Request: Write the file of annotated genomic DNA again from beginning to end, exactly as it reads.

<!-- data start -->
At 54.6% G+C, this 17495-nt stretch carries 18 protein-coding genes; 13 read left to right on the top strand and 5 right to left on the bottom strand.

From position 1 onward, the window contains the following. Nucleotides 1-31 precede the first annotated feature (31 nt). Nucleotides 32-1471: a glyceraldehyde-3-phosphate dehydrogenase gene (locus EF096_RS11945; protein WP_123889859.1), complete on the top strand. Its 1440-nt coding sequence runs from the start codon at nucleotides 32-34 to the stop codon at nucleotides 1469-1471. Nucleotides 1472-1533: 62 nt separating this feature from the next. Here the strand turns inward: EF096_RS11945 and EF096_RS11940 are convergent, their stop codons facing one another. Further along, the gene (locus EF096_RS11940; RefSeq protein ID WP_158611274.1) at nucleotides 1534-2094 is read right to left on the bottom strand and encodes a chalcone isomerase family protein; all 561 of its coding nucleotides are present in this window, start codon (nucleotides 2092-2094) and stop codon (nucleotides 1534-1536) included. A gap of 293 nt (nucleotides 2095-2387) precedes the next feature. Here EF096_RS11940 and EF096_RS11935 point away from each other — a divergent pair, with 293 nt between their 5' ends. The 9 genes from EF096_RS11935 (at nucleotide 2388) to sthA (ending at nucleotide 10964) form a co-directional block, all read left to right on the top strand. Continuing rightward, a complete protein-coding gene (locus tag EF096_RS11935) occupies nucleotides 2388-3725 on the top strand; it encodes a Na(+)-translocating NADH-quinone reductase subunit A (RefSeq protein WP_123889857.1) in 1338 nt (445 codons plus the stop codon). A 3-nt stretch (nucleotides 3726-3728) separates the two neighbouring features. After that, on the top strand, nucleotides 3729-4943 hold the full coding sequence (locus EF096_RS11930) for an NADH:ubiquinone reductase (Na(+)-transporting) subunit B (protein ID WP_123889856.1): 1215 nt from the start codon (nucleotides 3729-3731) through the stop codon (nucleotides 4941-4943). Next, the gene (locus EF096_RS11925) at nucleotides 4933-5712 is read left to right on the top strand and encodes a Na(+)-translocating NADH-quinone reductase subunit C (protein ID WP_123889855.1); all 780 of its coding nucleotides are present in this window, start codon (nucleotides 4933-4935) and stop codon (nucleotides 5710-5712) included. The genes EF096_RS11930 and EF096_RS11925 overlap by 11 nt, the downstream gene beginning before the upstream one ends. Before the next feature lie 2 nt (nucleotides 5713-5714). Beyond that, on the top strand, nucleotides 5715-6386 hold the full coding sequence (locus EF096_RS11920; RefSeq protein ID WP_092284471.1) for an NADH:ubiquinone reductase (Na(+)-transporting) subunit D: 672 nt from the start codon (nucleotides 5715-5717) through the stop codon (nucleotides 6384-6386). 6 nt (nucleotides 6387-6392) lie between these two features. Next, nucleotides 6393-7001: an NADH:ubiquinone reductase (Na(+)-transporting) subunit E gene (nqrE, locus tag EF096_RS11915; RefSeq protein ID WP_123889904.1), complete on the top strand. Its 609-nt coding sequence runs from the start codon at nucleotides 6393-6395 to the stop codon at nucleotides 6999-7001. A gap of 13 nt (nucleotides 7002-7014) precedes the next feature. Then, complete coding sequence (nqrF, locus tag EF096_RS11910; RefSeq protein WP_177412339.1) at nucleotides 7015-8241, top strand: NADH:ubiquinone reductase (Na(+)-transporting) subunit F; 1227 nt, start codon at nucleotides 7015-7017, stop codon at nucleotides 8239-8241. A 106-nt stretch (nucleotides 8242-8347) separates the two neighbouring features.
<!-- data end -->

At 54.6% G+C, this 17495-nt stretch carries 18 protein-coding genes; 13 read left to right on the top strand and 5 right to left on the bottom strand.

From position 1 onward, the window contains the following. Nucleotides 1-31 precede the first annotated feature (31 nt). Nucleotides 32-1471: a glyceraldehyde-3-phosphate dehydrogenase gene (locus EF096_RS11945; protein WP_123889859.1), complete on the top strand. Its 1440-nt coding sequence runs from the start codon at nucleotides 32-34 to the stop codon at nucleotides 1469-1471. Nucleotides 1472-1533: 62 nt separating this feature from the next. Here the strand turns inward: EF096_RS11945 and EF096_RS11940 are convergent, their stop codons facing one another. Further along, the gene (locus EF096_RS11940; RefSeq protein ID WP_158611274.1) at nucleotides 1534-2094 is read right to left on the bottom strand and encodes a chalcone isomerase family protein; all 561 of its coding nucleotides are present in this window, start codon (nucleotides 2092-2094) and stop codon (nucleotides 1534-1536) included. A gap of 293 nt (nucleotides 2095-2387) precedes the next feature. Here EF096_RS11940 and EF096_RS11935 point away from each other — a divergent pair, with 293 nt between their 5' ends. The 9 genes from EF096_RS11935 (at nucleotide 2388) to sthA (ending at nucleotide 10964) form a co-directional block, all read left to right on the top strand. Continuing rightward, a complete protein-coding gene (locus tag EF096_RS11935) occupies nucleotides 2388-3725 on the top strand; it encodes a Na(+)-translocating NADH-quinone reductase subunit A (RefSeq protein WP_123889857.1) in 1338 nt (445 codons plus the stop codon). A 3-nt stretch (nucleotides 3726-3728) separates the two neighbouring features. After that, on the top strand, nucleotides 3729-4943 hold the full coding sequence (locus EF096_RS11930) for an NADH:ubiquinone reductase (Na(+)-transporting) subunit B (protein ID WP_123889856.1): 1215 nt from the start codon (nucleotides 3729-3731) through the stop codon (nucleotides 4941-4943). Next, the gene (locus EF096_RS11925) at nucleotides 4933-5712 is read left to right on the top strand and encodes a Na(+)-translocating NADH-quinone reductase subunit C (protein ID WP_123889855.1); all 780 of its coding nucleotides are present in this window, start codon (nucleotides 4933-4935) and stop codon (nucleotides 5710-5712) included. The genes EF096_RS11930 and EF096_RS11925 overlap by 11 nt, the downstream gene beginning before the upstream one ends. Before the next feature lie 2 nt (nucleotides 5713-5714). Beyond that, on the top strand, nucleotides 5715-6386 hold the full coding sequence (locus EF096_RS11920; RefSeq protein ID WP_092284471.1) for an NADH:ubiquinone reductase (Na(+)-transporting) subunit D: 672 nt from the start codon (nucleotides 5715-5717) through the stop codon (nucleotides 6384-6386). 6 nt (nucleotides 6387-6392) lie between these two features. Next, nucleotides 6393-7001: an NADH:ubiquinone reductase (Na(+)-transporting) subunit E gene (nqrE, locus tag EF096_RS11915; RefSeq protein ID WP_123889904.1), complete on the top strand. Its 609-nt coding sequence runs from the start codon at nucleotides 6393-6395 to the stop codon at nucleotides 6999-7001. A gap of 13 nt (nucleotides 7002-7014) precedes the next feature. Then, complete coding sequence (nqrF, locus tag EF096_RS11910; RefSeq protein WP_177412339.1) at nucleotides 7015-8241, top strand: NADH:ubiquinone reductase (Na(+)-transporting) subunit F; 1227 nt, start codon at nucleotides 7015-7017, stop codon at nucleotides 8239-8241. A 106-nt stretch (nucleotides 8242-8347) separates the two neighbouring features.